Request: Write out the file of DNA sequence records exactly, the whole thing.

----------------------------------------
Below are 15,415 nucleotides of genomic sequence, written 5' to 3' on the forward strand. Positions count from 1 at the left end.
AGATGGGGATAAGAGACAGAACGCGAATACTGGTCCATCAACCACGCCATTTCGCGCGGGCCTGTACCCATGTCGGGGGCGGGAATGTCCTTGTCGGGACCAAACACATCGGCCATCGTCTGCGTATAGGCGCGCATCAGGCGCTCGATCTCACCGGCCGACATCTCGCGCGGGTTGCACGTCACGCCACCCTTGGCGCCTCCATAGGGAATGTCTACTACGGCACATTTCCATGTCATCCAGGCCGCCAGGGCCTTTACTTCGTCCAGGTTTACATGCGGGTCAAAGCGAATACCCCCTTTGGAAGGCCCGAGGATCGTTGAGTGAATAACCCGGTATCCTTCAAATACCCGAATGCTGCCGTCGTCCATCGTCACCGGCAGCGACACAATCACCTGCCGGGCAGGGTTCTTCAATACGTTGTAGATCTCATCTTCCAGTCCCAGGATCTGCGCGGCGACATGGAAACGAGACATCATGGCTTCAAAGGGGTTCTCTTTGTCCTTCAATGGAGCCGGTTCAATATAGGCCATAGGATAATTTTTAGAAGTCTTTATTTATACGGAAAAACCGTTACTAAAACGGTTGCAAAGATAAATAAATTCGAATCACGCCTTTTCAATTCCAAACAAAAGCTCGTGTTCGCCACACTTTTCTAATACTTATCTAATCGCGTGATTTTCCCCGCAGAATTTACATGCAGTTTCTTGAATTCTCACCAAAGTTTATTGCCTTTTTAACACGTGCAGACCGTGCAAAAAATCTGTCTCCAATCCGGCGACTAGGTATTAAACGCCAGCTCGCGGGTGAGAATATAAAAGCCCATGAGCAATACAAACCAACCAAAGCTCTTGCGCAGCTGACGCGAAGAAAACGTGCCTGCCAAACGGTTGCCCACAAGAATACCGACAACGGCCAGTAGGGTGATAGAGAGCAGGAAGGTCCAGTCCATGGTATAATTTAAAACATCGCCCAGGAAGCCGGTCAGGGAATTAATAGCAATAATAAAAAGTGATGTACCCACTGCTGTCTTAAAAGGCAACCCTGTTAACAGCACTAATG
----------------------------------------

Below are 15,415 nucleotides of genomic sequence, written 5' to 3' on the forward strand. Positions count from 1 at the left end.
AGATGGGGATAAGAGACAGAACGCGAATACTGGTCCATCAACCACGCCATTTCGCGCGGGCCTGTACCCATGTCGGGGGCGGGAATGTCCTTGTCGGGACCAAACACATCGGCCATCGTCTGCGTATAGGCGCGCATCAGGCGCTCGATCTCACCGGCCGACATCTCGCGCGGGTTGCACGTCACGCCACCCTTGGCGCCTCCATAGGGAATGTCTACTACGGCACATTTCCATGTCATCCAGGCCGCCAGGGCCTTTACTTCGTCCAGGTTTACATGCGGGTCAAAGCGAATACCCCCTTTGGAAGGCCCGAGGATCGTTGAGTGAATAACCCGGTATCCTTCAAATACCCGAATGCTGCCGTCGTCCATCGTCACCGGCAGCGACACAATCACCTGCCGGGCAGGGTTCTTCAATACGTTGTAGATCTCATCTTCCAGTCCCAGGATCTGCGCGGCGACATGGAAACGAGACATCATGGCTTCAAAGGGGTTCTCTTTGTCCTTCAATGGAGCCGGTTCAATATAGGCCATAGGATAATTTTTAGAAGTCTTTATTTATACGGAAAAACCGTTACTAAAACGGTTGCAAAGATAAATAAATTCGAATCACGCCTTTTCAATTCCAAACAAAAGCTCGTGTTCGCCACACTTTTCTAATACTTATCTAATCGCGTGATTTTCCCCGCAGAATTTACATGCAGTTTCTTGAATTCTCACCAAAGTTTATTGCCTTTTTAACACGTGCAGACCGTGCAAAAAATCTGTCTCCAATCCGGCGACTAGGTATTAAACGCCAGCTCGCGGGTGAGAATATAAAAGCCCATGAGCAATACAAACCAACCAAAGCTCTTGCGCAGCTGACGCGAAGAAAACGTGCCTGCCAAACGGTTGCCCACAAGAATACCGACAACGGCCAGTAGGGTGATAGAGAGCAGGAAGGTCCAGTCCATGGTATAATTTAAAACATCGCCCAGGAAGCCGGTCAGGGAATTAATAGCAATAATAAAAAGTGATGTACCCACTGCTGTCTTAAAAGGCAACCCTGTTAACAGCACTAATG